Wednesday, March 21, 2007

By Gonzalo “Jun” Policarpio


When we regularly give money for a specific purpose such as food for the hungry or medicine for the sick, we want to know that's where the money goes. If not, then we stop the flow.
The U.S. Senate decided to conduct an inquiry into reports that American military aid to the Philippine Military are being used somehow in extra-judicial killings of civilians instead of terrorists. If found to be so, then the U.S. Senate will recommend to control, if not curtail its foreign military aid to an impoverished country like the Philippines.

The idea of certain Filipino legislators, particularly Sen. Miriam Defensor Santiago as chair of the Philippine Foreign Relations Committee, to retaliate and conduct a similar inquiry into alleged human rights abuses of the American Military in Iraq, seems to come out from a childish if not a retarded mentality. It's like talking in Tagalog: “Ikaw rin, ganyan ka rin.” (Translation: You did it too , so why bother?)

The Philippines cannot afford to influence the conduct of American soldiers in Iraq because they are not dependent on any Filipino military support. The American taxpayers are the ones who can control the use of American military force in countries where reports of violations of human rights have been committed.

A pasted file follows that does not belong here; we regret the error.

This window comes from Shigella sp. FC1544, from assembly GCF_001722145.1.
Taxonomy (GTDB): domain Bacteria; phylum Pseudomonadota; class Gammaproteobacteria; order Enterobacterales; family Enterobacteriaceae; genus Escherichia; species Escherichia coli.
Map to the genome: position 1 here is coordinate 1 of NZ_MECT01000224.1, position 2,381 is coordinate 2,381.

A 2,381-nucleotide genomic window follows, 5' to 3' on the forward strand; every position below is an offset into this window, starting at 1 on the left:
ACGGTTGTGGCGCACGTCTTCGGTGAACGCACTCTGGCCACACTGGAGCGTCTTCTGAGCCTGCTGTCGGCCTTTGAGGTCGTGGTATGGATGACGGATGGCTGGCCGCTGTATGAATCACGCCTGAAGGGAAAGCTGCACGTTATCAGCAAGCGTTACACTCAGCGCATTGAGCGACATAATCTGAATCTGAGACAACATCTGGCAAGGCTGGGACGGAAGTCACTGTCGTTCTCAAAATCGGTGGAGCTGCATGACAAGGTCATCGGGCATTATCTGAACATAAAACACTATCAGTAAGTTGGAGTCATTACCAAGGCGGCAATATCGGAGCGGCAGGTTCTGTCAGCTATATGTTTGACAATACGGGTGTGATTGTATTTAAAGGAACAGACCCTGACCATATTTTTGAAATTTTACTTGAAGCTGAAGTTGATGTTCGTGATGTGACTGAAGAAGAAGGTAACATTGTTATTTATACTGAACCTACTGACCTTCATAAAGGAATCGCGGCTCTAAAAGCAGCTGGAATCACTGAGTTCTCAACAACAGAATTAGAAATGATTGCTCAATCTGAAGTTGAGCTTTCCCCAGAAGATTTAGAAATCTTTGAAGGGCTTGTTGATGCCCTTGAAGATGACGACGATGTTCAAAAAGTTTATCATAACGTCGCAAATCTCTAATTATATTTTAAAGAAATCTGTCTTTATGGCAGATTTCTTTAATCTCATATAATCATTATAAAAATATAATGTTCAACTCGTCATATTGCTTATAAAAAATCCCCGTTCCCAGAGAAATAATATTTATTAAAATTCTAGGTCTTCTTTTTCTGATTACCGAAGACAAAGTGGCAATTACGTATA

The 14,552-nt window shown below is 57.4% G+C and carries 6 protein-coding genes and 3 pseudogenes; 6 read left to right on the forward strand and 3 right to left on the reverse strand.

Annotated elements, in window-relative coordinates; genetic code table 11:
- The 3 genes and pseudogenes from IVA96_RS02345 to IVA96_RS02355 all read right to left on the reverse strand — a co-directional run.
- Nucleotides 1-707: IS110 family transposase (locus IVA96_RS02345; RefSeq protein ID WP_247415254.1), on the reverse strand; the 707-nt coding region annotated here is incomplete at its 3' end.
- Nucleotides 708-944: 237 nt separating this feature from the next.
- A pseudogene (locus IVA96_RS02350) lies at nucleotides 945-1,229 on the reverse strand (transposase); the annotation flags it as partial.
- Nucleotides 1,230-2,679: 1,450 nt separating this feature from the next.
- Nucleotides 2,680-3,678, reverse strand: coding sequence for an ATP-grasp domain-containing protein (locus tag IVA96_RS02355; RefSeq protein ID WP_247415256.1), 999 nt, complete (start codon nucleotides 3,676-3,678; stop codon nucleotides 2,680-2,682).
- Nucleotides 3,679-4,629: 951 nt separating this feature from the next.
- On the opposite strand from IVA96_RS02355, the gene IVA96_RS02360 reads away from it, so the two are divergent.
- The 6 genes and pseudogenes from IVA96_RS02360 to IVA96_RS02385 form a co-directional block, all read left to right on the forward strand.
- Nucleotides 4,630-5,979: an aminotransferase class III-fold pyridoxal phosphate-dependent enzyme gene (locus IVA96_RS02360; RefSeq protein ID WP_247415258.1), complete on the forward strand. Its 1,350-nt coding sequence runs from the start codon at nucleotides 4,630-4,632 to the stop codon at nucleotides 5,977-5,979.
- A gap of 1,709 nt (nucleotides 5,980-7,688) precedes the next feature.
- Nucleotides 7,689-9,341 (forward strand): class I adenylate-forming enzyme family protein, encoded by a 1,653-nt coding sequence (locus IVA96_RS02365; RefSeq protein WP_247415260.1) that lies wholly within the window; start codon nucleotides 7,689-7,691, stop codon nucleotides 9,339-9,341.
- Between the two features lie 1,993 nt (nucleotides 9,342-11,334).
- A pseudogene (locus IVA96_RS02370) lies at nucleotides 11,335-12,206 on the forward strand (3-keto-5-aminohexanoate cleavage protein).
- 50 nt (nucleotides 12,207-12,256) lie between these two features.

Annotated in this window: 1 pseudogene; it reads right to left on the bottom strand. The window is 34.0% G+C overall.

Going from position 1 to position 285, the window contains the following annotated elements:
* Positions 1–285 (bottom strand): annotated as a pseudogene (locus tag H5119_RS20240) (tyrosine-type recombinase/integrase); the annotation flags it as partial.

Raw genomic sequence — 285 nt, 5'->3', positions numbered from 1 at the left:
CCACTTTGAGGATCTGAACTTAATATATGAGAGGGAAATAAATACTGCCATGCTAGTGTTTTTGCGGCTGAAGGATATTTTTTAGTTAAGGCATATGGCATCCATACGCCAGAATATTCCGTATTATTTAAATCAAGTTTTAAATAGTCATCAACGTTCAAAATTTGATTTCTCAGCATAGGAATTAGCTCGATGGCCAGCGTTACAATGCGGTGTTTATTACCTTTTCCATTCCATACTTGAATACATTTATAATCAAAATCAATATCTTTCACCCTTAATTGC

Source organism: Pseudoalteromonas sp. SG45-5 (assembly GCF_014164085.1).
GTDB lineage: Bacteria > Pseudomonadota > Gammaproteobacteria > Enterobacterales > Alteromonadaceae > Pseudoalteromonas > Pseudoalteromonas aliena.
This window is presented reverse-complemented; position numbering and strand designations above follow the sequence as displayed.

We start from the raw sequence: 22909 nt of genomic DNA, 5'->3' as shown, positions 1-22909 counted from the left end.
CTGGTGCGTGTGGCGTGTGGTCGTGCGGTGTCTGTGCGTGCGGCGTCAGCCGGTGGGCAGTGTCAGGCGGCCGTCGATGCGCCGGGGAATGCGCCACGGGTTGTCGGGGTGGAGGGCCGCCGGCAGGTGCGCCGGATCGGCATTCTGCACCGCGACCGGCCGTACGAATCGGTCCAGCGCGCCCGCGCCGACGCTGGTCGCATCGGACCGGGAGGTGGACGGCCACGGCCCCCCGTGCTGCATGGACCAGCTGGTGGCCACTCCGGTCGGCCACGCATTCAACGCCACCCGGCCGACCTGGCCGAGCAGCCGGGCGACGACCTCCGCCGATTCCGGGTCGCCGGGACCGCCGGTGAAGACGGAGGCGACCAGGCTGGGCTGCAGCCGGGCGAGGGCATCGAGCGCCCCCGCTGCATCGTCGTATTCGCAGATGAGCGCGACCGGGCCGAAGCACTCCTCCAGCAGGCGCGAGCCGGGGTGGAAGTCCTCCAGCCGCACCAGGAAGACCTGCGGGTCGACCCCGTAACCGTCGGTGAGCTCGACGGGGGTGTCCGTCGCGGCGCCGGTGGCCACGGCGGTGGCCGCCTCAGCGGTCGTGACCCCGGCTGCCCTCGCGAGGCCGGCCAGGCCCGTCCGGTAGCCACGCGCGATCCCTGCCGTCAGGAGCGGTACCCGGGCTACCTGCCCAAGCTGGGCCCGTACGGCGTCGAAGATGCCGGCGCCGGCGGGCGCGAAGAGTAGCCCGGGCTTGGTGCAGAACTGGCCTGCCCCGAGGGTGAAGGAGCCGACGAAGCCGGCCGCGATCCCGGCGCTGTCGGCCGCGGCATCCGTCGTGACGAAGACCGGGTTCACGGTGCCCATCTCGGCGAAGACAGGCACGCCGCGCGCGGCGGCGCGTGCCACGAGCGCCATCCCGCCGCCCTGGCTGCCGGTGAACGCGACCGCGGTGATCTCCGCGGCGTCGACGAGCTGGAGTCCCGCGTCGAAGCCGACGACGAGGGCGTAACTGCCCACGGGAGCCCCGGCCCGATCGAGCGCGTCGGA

What the de facto Arroyo Administration should have done and could still do is to act on the findings of the MELO Commission, its own investigative body designed to look into the upsurge of extra judicial killings in the Philippines, and bring the perpetrators to justice. If this was done before instead of keeping the fact-finding report from the public eye, the U.S. Senate inquiry would not be needed.
America launched an all-out war on terror after the 2001 terrorists' attack on the World Trade Center in New York that cost thousands of American lives lost and damaged and billions of dollars worth of American properties destroyed. Since then, American President George W. Bush has been thinking of one thing: Keep America Safe from the Terrorists and the battle cry is Never Again.
From a National Security perspective, it is wise to remember that during the Clinton Administration, the American media published a report that most of the officials hired by Clinton to assist him at the White House had no Security Clearances. One such official recommended by Hillary became the White House Chief of Personnel Security who once worked as a nightclub bouncer. Worse still, the media said that this official had access to the presidential attache case containing the pushbutton to start a nuclear war.
I must use this cliché to raise my point come election time again in 2008: TO FOREWARN IS TO FOREARM.